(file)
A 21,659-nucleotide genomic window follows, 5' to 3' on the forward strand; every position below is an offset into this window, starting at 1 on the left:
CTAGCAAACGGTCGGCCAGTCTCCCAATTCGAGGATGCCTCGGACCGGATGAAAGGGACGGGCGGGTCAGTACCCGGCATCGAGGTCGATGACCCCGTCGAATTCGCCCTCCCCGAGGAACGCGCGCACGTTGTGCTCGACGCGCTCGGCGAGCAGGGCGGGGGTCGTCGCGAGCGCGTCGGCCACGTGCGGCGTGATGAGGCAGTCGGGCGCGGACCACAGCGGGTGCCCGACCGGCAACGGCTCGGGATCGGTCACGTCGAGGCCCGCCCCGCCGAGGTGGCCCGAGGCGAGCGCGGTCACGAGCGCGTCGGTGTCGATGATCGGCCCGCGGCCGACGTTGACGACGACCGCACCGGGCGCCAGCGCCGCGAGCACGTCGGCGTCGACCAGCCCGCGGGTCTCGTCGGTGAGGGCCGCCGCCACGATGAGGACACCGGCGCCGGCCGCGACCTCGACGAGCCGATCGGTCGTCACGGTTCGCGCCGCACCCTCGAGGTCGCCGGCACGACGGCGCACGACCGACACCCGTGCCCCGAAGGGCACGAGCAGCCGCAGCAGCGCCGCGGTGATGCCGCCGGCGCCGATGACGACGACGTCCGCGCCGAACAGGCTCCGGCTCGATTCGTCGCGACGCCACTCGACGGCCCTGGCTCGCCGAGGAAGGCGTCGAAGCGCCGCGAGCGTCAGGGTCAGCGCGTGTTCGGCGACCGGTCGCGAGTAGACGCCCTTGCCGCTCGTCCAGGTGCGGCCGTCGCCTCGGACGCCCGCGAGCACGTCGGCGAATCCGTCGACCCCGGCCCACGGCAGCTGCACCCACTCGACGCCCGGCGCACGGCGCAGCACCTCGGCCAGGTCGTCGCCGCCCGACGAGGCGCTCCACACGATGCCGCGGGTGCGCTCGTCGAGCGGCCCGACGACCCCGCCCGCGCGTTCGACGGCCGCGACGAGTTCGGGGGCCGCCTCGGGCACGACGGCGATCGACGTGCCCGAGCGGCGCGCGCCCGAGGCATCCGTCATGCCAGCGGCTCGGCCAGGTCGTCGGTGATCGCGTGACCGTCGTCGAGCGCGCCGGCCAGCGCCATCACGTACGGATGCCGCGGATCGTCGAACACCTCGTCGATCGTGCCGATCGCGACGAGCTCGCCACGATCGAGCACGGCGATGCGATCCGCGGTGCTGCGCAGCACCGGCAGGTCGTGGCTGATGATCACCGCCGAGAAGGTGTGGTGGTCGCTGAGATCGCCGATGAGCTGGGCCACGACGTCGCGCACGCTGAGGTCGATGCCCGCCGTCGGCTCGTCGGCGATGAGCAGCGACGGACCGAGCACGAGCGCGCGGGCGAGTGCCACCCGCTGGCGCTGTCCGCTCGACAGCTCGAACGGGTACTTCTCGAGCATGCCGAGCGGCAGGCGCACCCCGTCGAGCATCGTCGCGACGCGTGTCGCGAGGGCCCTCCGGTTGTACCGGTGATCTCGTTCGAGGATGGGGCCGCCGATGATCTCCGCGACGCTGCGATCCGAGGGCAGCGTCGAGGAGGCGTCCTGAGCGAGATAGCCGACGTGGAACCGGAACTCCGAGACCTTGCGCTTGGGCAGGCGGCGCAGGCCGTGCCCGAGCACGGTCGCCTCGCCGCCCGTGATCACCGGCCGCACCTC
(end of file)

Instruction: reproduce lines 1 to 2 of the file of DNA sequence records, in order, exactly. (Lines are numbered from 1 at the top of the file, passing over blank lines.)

A 21,659-nucleotide genomic window follows, 5' to 3' on the forward strand; every position below is an offset into this window, starting at 1 on the left:
CTAGCAAACGGTCGGCCAGTCTCCCAATTCGAGGATGCCTCGGACCGGATGAAAGGGACGGGCGGGTCAGTACCCGGCATCGAGGTCGATGACCCCGTCGAATTCGCCCTCCCCGAGGAACGCGCGCACGTTGTGCTCGACGCGCTCGGCGAGCAGGGCGGGGGTCGTCGCGAGCGCGTCGGCCACGTGCGGCGTGATGAGGCAGTCGGGCGCGGACCACAGCGGGTGCCCGACCGGCAACGGCTCGGGATCGGTCACGTCGAGGCCCGCCCCGCCGAGGTGGCCCGAGGCGAGCGCGGTCACGAGCGCGTCGGTGTCGATGATCGGCCCGCGGCCGACGTTGACGACGACCGCACCGGGCGCCAGCGCCGCGAGCACGTCGGCGTCGACCAGCCCGCGGGTCTCGTCGGTGAGGGCCGCCGCCACGATGAGGACACCGGCGCCGGCCGCGACCTCGACGAGCCGATCGGTCGTCACGGTTCGCGCCGCACCCTCGAGGTCGCCGGCACGACGGCGCACGACCGACACCCGTGCCCCGAAGGGCACGAGCAGCCGCAGCAGCGCCGCGGTGATGCCGCCGGCGCCGATGACGACGACGTCCGCGCCGAACAGGCTCCGGCTCGATTCGTCGCGACGCCACTCGACGGCCCTGGCTCGCCGAGGAAGGCGTCGAAGCGCCGCGAGCGTCAGGGTCAGCGCGTGTTCGGCGACCGGTCGCGAGTAGACGCCCTTGCCGCTCGTCCAGGTGCGGCCGTCGCCTCGGACGCCCGCGAGCACGTCGGCGAATCCGTCGACCCCGGCCCACGGCAGCTGCACCCACTCGACGCCCGGCGCACGGCGCAGCACCTCGGCCAGGTCGTCGCCGCCCGACGAGGCGCTCCACACGATGCCGCGGGTGCGCTCGTCGAGCGGCCCGACGACCCCGCCCGCGCGTTCGACGGCCGCGACGAGTTCGGGGGCCGCCTCGGGCACGACGGCGATCGACGTGCCCGAGCGGCGCGCGCCCGAGGCATCCGTCATGCCAGCGGCTCGGCCAGGTCGTCGGTGATCGCGTGACCGTCGTCGAGCGCGCCGGCCAGCGCCATCACGTACGGATGCCGCGGATCGTCGAACACCTCGTCGATCGTGCCGATCGCGACGAGCTCGCCACGATCGAGCACGGCGATGCGATCCGCGGTGCTGCGCAGCACCGGCAGGTCGTGGCTGATGATCACCGCCGAGAAGGTGTGGTGGTCGCTGAGATCGCCGATGAGCTGGGCCACGACGTCGCGCACGCTGAGGTCGATGCCCGCCGTCGGCTCGTCGGCGATGAGCAGCGACGGACCGAGCACGAGCGCGCGGGCGAGTGCCACCCGCTGGCGCTGTCCGCTCGACAGCTCGAACGGGTACTTCTCGAGCATGCCGAGCGGCAGGCGCACCCCGTCGAGCATCGTCGCGACGCGTGTCGCGAGGGCCCTCCGGTTGTACCGGTGATCTCGTTCGAGGATGGGGCCGCCGATGATCTCCGCGACGCTGCGATCCGAGGGCAGCGTCGAGGAGGCGTCCTGAGCGAGATAGCCGACGTGGAACCGGAACTCCGAGACCTTGCGCTTGGGCAGGCGGCGCAGGCCGTGCCCGAGCACGGTCGCCTCGCCGCCCGTGATCACCGGCCGCACCTC